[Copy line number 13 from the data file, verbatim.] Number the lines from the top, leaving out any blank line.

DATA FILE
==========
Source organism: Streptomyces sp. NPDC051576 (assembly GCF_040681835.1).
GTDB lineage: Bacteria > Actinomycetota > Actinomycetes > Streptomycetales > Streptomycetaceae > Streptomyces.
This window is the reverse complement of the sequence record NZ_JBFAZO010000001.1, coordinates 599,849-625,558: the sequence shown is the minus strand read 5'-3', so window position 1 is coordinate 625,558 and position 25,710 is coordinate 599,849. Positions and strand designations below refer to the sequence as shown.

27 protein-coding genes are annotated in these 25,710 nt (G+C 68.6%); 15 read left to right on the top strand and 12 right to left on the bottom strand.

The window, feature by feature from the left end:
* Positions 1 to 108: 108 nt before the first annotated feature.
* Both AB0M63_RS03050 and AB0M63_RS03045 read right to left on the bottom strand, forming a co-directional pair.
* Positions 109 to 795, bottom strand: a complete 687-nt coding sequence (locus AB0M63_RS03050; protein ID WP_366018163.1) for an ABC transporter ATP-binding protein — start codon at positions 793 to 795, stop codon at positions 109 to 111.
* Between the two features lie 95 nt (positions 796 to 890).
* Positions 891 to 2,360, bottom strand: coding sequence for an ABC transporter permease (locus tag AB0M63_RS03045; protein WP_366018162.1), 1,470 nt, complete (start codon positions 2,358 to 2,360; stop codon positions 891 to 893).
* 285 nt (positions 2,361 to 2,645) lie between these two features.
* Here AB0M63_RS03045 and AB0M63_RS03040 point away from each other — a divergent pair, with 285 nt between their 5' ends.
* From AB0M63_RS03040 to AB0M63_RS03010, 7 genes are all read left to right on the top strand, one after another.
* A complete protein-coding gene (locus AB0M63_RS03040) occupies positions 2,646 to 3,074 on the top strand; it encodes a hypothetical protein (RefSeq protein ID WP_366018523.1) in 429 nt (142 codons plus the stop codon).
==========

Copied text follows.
* From AB0M63_RS03040 to AB0M63_RS03010, 7 genes are all read left to right on the top strand, one after another.